The University of Michigan Solar Car Team took top honors at the 2012 American Solar Challenge. Despite being hobbled by bad weather throughout the race, their car Quantum still beat the field and came out ahead of the pack for an impressive fourth time in a row. Quantum completed the race in 44 hours, 36 minutes and 21 seconds, besting second-place finisher Iowa State University. The team from Principia College came in third.
American Solar Challenge is a biennial 1,650-mile competition for individually engineered solar-powered vehicles that kicks off in Rochester New, York, and terminates in St. Paul, Minnesota. Since the event was first held in 1990, a team from University of Michigan has won the competition 7 times. Their 1990 car, Sunrunner, was the winner of the inaugural race, and it set a record by finishing more than ten hours ahead of its nearest competitor, a gap that wasn’t bested until another UM vehicle, Continuum, won in 2008.
This year participants were contending with additional challenges due to rainy and cloudy conditions during the second and the last day of the race. It was the heavy rain on day two that allowed UM to open up a 2-hour lead on its competitors who had to compensate for low power levels by reducing their speed.
The lead continued to increase throughout the race to more than ten hours, however a bad storm on the last day of racing forced U-M to pull over a few times to adjust the vehicle in the rain, once for “irregular rotation of the vehicle.”
“We’ve tested the car extensively in the rain, and each of our drivers have practiced in the rain, so that really gave us an advantage,” said mechanical engineering student and 2012 lead strategist A.J. Trublowksi. “While our overall strategy stayed mostly the same, we definitely had to make some adjustments to adverse weather conditions.”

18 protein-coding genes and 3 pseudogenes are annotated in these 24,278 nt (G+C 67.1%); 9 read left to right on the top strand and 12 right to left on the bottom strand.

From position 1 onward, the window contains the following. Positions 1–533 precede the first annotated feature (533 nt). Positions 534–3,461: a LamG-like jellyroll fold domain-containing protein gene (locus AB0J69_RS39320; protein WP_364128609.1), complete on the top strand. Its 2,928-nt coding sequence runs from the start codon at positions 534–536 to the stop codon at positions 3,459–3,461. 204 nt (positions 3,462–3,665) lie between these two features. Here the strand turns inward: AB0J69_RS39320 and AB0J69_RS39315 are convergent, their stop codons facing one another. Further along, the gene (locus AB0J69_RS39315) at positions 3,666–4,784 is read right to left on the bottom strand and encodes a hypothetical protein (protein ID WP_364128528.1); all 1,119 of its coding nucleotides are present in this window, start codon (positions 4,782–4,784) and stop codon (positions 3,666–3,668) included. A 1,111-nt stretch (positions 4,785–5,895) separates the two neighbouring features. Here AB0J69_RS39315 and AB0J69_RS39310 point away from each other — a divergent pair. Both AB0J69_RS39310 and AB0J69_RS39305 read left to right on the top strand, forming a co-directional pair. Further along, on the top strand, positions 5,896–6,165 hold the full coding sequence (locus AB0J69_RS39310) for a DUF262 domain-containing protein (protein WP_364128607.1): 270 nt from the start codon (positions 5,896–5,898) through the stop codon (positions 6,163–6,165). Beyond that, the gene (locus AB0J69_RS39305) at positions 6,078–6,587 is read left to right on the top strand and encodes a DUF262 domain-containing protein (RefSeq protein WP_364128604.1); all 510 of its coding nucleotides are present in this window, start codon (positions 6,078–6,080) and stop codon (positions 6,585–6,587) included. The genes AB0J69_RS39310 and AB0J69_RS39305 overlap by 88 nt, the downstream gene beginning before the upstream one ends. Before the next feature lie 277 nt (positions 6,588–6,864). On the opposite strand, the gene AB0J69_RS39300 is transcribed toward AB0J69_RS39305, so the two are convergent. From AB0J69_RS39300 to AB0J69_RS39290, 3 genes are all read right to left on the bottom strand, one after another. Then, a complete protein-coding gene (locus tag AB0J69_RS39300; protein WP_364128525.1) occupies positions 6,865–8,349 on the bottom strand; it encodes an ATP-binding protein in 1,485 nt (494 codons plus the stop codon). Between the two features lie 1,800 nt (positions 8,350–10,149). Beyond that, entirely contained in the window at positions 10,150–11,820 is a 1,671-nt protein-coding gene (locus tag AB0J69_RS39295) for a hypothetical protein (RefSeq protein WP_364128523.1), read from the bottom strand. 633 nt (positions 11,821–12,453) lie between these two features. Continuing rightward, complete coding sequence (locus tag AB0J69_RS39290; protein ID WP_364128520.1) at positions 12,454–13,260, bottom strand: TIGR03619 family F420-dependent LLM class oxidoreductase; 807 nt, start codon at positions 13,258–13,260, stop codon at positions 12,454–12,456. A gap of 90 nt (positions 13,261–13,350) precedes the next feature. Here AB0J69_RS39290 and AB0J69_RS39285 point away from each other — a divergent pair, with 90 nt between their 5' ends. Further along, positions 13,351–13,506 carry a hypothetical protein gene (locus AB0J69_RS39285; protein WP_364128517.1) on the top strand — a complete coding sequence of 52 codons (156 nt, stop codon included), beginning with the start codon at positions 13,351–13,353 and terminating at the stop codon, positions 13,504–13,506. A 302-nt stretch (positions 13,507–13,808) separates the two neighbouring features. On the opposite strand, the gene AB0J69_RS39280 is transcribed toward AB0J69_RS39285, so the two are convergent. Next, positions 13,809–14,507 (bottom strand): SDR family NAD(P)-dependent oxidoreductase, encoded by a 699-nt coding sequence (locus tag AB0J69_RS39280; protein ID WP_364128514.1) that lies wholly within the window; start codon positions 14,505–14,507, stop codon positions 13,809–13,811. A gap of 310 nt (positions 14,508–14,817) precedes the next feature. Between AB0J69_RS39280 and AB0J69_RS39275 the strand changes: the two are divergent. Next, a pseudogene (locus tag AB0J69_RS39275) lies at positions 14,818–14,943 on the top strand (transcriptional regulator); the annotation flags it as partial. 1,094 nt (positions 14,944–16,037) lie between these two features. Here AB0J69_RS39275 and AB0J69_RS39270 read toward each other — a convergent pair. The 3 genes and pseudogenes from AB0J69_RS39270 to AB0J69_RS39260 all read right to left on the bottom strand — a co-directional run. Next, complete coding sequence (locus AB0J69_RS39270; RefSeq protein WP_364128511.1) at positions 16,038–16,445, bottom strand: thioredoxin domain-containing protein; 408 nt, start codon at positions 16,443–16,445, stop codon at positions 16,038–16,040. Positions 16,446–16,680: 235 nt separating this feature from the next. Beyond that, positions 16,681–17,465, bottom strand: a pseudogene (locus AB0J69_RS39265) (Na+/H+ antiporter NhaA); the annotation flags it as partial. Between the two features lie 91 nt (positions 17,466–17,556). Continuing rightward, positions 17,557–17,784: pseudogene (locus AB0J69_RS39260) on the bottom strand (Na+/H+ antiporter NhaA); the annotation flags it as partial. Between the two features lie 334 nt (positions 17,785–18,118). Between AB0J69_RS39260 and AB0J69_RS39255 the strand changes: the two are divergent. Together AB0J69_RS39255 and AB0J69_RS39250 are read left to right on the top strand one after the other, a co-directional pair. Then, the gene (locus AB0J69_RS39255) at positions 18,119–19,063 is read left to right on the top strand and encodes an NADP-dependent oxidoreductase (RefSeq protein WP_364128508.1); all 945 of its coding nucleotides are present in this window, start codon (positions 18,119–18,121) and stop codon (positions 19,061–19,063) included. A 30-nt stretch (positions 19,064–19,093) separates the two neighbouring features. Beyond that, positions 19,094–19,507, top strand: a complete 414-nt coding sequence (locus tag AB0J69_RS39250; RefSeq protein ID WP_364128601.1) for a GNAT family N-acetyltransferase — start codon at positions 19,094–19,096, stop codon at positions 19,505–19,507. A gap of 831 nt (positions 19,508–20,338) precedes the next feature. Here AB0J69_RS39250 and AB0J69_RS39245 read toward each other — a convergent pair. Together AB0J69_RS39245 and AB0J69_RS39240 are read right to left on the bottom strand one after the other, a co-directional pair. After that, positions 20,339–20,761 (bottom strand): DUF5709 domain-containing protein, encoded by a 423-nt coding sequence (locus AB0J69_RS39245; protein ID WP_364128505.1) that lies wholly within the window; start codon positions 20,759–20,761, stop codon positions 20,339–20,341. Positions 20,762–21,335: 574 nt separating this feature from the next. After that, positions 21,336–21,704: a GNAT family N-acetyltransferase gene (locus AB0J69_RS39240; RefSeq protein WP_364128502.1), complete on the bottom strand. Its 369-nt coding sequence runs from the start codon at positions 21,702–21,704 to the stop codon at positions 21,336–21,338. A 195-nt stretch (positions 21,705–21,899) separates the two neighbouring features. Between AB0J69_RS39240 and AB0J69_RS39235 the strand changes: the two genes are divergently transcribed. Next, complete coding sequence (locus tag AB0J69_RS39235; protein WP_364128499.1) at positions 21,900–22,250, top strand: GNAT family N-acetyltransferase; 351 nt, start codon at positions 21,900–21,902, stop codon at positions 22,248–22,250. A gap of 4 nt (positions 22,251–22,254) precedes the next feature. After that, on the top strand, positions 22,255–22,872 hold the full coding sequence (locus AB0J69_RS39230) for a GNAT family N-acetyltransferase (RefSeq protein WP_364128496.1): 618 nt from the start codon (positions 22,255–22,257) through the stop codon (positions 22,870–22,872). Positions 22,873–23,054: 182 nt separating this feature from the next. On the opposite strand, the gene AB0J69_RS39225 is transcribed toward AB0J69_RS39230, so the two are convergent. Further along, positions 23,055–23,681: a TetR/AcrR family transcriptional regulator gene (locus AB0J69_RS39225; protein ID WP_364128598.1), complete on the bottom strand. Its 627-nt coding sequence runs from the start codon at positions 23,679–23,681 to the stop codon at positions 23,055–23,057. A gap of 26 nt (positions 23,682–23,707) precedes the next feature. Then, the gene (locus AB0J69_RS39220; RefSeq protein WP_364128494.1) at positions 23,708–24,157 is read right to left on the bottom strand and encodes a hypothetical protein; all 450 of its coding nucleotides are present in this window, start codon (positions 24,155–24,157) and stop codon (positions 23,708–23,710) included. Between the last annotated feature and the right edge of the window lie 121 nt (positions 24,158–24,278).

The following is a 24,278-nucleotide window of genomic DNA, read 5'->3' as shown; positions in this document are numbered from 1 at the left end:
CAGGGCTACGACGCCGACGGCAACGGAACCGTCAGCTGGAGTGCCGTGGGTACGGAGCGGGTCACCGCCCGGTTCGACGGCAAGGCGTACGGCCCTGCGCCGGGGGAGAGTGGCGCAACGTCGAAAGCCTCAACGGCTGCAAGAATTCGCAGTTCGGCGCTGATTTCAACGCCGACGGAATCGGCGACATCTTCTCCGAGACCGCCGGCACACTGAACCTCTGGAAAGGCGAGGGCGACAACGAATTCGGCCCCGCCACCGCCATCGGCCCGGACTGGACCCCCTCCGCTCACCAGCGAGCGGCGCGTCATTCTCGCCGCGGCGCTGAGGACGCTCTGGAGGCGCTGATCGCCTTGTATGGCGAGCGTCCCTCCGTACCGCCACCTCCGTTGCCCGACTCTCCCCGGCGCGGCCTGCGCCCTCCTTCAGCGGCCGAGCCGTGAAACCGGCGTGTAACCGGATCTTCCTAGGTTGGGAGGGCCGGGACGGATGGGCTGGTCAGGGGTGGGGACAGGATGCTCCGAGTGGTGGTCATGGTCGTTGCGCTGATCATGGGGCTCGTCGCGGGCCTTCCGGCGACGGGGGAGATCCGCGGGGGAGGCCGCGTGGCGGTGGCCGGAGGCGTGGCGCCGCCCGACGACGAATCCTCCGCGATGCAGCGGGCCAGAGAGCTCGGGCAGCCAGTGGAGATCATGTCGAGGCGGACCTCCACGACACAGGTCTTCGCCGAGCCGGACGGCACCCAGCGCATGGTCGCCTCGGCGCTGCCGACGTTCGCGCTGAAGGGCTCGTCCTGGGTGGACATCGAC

Overall, bad weather has always been one of the most difficult challenges to overcome in the competition. Rachel Kramer, the 2011 race manager, explained that when inclement conditions are expected the main control of of the car’s speed and tactics pass to the team’s strategy unit. Still, even in competition, the first priority of all participants is safety.
This year’s route was more difficult than in the previous years since longer portions were routed through urban areas to allow more spectators to enjoy the race.
“This was a very interesting and difficult route,” said Mazur. “The varying places we were driving made things a challenge from a navigation standpoint. We had to deal with heavy traffic and dangerous drivers on busy roads often.”
The U-M team raced Quantum, its lightest-ever vehicle that finished third in the World Solar Challenge in Australia last fall. Quantum weighs a full 200 pounds less than its most recent predecessor, and it is 30 percent more aerodynamic.